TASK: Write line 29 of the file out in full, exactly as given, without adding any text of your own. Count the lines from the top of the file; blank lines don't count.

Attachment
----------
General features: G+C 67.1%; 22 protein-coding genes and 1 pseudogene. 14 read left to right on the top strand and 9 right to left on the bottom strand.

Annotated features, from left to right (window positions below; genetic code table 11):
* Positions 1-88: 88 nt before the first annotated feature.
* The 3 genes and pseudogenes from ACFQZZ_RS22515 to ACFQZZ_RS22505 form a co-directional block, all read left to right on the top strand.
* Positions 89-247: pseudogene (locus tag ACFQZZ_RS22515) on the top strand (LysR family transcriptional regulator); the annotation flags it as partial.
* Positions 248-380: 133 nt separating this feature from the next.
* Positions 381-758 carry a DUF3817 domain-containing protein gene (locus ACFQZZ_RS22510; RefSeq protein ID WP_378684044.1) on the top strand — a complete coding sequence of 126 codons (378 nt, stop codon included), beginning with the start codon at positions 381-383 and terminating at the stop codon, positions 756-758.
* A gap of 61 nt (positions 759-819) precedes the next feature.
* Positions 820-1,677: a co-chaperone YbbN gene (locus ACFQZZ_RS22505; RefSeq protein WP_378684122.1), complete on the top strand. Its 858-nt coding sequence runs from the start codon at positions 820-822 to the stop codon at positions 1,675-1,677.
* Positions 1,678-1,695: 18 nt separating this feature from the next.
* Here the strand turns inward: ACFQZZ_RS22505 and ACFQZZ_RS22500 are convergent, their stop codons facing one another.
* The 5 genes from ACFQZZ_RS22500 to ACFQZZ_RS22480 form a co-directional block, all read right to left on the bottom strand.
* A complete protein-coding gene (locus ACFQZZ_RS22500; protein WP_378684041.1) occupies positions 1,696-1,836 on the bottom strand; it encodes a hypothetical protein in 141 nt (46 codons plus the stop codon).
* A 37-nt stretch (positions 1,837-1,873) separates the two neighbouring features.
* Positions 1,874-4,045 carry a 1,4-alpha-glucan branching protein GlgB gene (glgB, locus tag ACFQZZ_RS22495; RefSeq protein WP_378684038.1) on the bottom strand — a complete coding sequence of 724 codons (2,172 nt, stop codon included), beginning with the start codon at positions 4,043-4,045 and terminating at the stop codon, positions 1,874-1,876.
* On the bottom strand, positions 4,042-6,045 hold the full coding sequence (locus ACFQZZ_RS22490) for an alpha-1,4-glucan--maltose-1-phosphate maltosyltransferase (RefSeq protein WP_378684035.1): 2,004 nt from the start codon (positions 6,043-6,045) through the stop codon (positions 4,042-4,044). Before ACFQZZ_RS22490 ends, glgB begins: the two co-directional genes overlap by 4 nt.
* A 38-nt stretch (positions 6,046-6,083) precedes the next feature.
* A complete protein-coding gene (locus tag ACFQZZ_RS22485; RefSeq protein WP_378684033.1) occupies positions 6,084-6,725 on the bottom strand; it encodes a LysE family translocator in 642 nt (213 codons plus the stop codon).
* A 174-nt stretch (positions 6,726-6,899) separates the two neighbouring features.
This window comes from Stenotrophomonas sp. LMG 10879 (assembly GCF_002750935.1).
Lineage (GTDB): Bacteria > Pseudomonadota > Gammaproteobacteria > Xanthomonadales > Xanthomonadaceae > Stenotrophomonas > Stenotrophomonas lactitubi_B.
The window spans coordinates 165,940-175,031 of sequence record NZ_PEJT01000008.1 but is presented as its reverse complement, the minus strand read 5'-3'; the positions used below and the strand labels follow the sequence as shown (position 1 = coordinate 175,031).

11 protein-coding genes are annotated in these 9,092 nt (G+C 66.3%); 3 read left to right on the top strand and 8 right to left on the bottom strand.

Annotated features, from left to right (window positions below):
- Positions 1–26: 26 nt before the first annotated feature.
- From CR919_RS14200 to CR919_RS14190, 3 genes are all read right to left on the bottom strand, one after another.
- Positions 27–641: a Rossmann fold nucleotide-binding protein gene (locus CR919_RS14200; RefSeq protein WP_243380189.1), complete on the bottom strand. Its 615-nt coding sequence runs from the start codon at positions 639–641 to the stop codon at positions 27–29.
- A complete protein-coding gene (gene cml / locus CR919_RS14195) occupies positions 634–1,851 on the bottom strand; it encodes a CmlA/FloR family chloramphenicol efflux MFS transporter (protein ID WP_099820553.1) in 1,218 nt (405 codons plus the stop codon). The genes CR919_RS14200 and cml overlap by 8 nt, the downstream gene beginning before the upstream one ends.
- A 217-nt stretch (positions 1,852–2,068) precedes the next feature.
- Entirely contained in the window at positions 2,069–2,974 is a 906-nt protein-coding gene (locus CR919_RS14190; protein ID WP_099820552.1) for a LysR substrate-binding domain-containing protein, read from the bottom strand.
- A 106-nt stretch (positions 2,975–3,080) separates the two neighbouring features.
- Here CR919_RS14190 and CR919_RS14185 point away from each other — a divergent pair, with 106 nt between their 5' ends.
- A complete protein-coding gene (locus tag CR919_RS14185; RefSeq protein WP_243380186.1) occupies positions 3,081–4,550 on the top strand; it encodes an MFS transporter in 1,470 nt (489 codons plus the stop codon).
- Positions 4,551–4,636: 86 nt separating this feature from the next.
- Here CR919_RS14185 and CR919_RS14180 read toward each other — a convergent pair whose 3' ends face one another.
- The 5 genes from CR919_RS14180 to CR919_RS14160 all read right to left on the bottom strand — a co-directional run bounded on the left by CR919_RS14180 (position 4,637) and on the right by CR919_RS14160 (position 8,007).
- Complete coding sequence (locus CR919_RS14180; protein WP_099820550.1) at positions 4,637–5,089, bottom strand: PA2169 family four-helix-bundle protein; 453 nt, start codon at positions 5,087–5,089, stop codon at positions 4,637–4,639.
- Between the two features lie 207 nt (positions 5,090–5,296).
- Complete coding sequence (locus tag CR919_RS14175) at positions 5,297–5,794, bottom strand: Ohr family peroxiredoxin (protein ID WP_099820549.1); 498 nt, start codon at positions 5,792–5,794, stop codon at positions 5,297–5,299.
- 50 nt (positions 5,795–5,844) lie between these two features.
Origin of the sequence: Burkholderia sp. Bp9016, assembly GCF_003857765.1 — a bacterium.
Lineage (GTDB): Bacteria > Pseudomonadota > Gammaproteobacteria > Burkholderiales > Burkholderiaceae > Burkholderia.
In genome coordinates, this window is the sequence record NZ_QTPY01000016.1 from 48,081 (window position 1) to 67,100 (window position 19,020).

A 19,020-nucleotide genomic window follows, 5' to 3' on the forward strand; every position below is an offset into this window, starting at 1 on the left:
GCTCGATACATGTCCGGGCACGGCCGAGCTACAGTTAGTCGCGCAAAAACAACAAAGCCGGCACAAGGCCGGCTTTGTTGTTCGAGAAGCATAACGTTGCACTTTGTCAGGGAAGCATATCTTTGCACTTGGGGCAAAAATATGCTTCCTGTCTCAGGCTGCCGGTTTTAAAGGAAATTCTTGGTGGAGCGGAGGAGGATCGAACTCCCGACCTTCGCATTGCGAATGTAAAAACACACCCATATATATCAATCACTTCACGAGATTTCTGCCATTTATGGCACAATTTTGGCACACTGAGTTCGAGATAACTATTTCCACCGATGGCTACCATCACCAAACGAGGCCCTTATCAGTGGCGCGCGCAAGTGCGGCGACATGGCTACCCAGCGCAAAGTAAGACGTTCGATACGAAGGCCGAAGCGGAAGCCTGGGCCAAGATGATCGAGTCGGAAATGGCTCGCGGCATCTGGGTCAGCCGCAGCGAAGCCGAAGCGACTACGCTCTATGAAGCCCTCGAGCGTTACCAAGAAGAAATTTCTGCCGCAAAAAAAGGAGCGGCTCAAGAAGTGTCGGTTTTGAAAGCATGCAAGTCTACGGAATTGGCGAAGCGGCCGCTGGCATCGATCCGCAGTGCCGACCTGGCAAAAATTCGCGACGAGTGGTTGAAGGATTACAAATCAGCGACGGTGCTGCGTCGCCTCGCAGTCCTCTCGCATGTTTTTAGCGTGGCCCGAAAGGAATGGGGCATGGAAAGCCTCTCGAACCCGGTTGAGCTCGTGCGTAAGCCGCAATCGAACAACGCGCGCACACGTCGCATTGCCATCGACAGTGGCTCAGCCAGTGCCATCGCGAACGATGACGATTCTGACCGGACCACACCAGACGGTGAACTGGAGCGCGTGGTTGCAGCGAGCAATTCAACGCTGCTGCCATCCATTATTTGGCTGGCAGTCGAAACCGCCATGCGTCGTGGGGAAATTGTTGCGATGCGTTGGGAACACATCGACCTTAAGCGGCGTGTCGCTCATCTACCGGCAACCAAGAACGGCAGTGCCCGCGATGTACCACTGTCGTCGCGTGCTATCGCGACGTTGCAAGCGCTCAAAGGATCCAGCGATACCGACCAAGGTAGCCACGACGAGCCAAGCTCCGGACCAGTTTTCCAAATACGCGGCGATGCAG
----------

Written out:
- A 217-nt stretch (positions 1,852–2,068) precedes the next feature.